The Governor General’s Literary Awards are given annually to the best English- and French-language books in the categories of Fiction, Non-Fiction, Poetry, Drama, Children’s Literature and Translation.
This event celebrates the authors shortlisted for the 2014 Governor General’s Literary Award for English-language Fiction.
This event is organized in collaboration with the Canada Council for the Arts to celebrate the 2014 Governor General’s Literary Awards.
Michael Crummey has published nine books of poetry and fiction. Galore won the Canadian Authors' Association Fiction Award and the Commonwealth Prize (Canada & Caribbean Region), and was shortlisted for the International IMPAC Dublin Award. Sweetland was a national bestseller and a finalist for the Governor General's Award. Little Dogs: New and Selected Poems will be published by House of Anansi in spring 2016. He lives in St. John's, Newfoundland.
Bill Gaston is the acclaimed author of seven novels and six short story collections, as well as poetry, drama and a memoir. His previous collection of short fiction, Juliet Was a Surprise, was nominated for the Governor General's Award, and his most recent novel, The World, won the Ethel Wilson Fiction Prize. In 2002, Gaston was the inaugural recipient of the Writers' Trust of Canada's Timothy Findley Award for his body of work. He lives in Victoria, BC. He presents A Mariner’s Guide To Self Sabotage.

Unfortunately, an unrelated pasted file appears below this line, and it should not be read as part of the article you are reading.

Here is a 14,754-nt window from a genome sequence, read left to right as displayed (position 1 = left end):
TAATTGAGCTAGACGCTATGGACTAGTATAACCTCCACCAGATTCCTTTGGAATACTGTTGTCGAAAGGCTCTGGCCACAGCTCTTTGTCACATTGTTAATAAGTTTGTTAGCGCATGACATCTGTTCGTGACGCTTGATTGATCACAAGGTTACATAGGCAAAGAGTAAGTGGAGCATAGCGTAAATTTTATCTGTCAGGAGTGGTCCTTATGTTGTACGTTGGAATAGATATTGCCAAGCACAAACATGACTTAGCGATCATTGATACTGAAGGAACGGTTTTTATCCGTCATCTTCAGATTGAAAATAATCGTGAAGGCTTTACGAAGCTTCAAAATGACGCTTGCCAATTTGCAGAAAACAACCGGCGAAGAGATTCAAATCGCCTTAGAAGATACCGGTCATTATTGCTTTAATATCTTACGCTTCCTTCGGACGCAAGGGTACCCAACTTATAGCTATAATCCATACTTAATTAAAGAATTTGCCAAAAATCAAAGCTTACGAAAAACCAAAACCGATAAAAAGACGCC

Claire Holden Rothman is the author of two story collections and a bestselling novel, The Heart Specialist, longlisted for the 2009 Scotiabank Giller Prize and published in six countries. Her translation of Canada’s first novel, L’influence d’un livre (The Influence of a Book) by Philippe-Ignace François Aubert de Gaspé, won the John Glassco Translation Prize. She lives in Montreal with playwright Arthur Holden. Rothman presents her latest novel, My October, which was longlisted for the 2014 Scotiabank Giller Prize and is a finalist for this year's Governor General's Literary Award for Fiction. My October is a masterful tale of a modern family torn apart by the power of language and the weight of history.
Born and raised in Kansas, Linda Spalding immigrated to Canada in 1982 from Hawaii. She is the author of The Purchase, winner of the Governor General's Literary Award, and three much earlier novels and two acclaimed works of nonfiction, The Follow, which was shortlisted for The Trillium Book Award and the Pearson Writers' Trust Non-Fiction Prize; and, most recently, Who Named the Knife. She received the Harbourfront Festival Prize for her contribution to the Canadian literary community. She lives in Toronto, where she is the editor of Brick magazine.
Drew Hayden Taylor is an Ojibway from the Curve Lake First Nations in Ontario and an award-winning playwright, journalist, short-story writer, novelist, commentator, scriptwriter and documentarian. As a writer/creator, he strives to educate and inform about issues that interfere with, reflect on and celebrate the lives of Canada’s First Nations. With around 30 books to his credit, including the series that considered First Nations’ lives through the themes of Me Funny, Me Sexy and Me Artsy, Taylor turns his attention to another genre: Science Fiction. He presents Take Us To Your Chief and Other Stories.
Joan Thomas’s debut novel, Reading By Lightning, won the Commonwealth Writers’ Prize for Best First Book (Canada/Caribbean) and the Amazon.ca First Novel Award. Her second, Curiosity, was longlisted for the Scotiabank Giller Prize and the International IMPAC Dublin Literary Award, and was a Quill and Quire Book of the Year. Thomas presents her latest novel, The Opening Sky, a finalist for this year’s Governor General’s Literary Award for Fiction. It is a stunning character-driven novel about the human desire to do the right thing, and the even stronger desire to love and to be seen for who we truly are.